Lazy Man Joe's Ramblings

Sonoff Wifi Switches – Flashing it with Tasmota Over-The-Air (OTA)

A friend of mine recently introduced me to the Sonoff switches – affordable, easy to use AND RE-programmable ! [Thanks Cliff ;-)]

I got the Sonoff Dual switch, which allows you to switch 2 separate appliances/devices from 1 Wifi switch.


Anyways, to get going I decided to flash it with the Sonoff-Tasmota firmware (as I wanted to be able to pull it into my Home Assistant setup easily)

The instructions on the Tasmota-Sonoff Wiki is fairly easy to follow and although they suggest you use a wired 3.3V FTDI USB-to-Serial Converter/Programmer (or a Raspberry Pi) – I also noticed you can use Wifi to update the firmware Over-The-Air !

The tool for that is called SonOTA. [Please note not all Sonoff switches may support this – so make sure you have a supported Sonoff Firmware version BEFORE you try to flash with SonOTA)

There are a couple of ways to get SonOTA working:

  1. Using the Windows pre-built .EXE (you can find it here)
    1. I used this as a 1st pass for the 1st Sonoff Dual switch I flashed with the firmware
    2. This is a quick & dirty way – but it CAN work & there’s nothing wrong with this 🙂
  2. Installing the SonOTA software on your machine & customising it as you need (this involves installing Python 3, etc. on your local machine)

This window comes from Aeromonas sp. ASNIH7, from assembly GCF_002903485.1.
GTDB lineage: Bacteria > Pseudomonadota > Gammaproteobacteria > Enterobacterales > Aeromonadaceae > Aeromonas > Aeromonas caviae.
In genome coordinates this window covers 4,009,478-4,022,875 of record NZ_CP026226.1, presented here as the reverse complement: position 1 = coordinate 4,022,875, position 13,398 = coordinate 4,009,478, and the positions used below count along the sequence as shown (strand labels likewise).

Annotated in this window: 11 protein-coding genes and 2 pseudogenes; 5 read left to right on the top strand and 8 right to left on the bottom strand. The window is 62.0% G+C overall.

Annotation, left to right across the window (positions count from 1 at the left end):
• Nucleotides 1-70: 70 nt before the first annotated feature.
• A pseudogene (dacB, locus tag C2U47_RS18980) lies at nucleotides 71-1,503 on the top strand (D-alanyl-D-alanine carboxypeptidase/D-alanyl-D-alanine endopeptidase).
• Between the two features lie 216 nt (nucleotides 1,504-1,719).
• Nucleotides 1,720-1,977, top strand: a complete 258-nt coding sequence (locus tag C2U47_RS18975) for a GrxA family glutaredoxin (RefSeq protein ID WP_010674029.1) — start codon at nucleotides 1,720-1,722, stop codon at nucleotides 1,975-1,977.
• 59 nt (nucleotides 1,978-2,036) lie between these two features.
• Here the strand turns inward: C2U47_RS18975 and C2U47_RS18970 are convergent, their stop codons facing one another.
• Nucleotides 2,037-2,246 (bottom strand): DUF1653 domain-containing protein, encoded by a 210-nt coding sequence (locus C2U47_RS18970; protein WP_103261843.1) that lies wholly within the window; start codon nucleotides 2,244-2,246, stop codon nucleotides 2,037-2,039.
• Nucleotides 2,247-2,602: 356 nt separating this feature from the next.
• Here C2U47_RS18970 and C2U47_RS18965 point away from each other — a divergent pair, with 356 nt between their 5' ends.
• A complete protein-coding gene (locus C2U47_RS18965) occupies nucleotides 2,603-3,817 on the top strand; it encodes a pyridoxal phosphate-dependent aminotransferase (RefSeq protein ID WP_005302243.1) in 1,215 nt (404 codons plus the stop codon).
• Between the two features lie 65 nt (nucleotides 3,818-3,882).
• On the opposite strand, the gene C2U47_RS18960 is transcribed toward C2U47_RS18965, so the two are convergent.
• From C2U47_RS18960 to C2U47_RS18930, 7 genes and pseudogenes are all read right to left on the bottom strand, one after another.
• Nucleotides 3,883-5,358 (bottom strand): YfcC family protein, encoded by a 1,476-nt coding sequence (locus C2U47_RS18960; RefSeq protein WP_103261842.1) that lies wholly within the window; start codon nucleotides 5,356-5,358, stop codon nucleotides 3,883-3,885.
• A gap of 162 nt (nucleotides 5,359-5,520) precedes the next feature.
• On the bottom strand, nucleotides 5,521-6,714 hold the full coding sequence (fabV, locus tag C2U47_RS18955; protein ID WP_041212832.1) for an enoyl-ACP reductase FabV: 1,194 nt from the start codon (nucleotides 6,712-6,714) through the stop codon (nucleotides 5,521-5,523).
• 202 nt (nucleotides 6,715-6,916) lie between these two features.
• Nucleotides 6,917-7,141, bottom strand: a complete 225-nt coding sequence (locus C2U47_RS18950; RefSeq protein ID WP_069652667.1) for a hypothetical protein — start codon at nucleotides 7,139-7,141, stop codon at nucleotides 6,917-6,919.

1. Here you can customise some of the setting beforehand
    2. I left all vanilla & it still worked fine 🙂

Once you have SonOTA on your machine, you can run it and follow the instructions on-screen.

The process involves:

  1. Running SonOTA (./
  2. Confirming the configuration of you local machine to ensure you have all the required bits in place
  3. Putting your Sonoff in Access Point (AP) mode [holding the button in for more than 7 seconds] and then connecting to the ITEAD-* wifi network
  4. Installing a small base firmware uploader
  5. The Sonoff will then connect to you local machine to get the actual firmware installed
  6. Just be patient and things will happen 🙂
  7. Once installed, you will go into “FinalStage” mode
    1. Here you connect to the Sonoff [wifi now called FinalStage] and configure it to be able to connect to your wifi network
    2. Once configured, it will reboot and join your wifi
  8. Then you have to check your router /DHCP server to make sure your Sonoff’s IP address gets reserved (to make sure it doesn’t change on power loss / reboot)

Upgrading your Sonoff to the latest Tasmota Firmware

The SonOTA tool flashes a version of Tasmota which may be outdated (you CAN update the config manually, but why worry ? :-))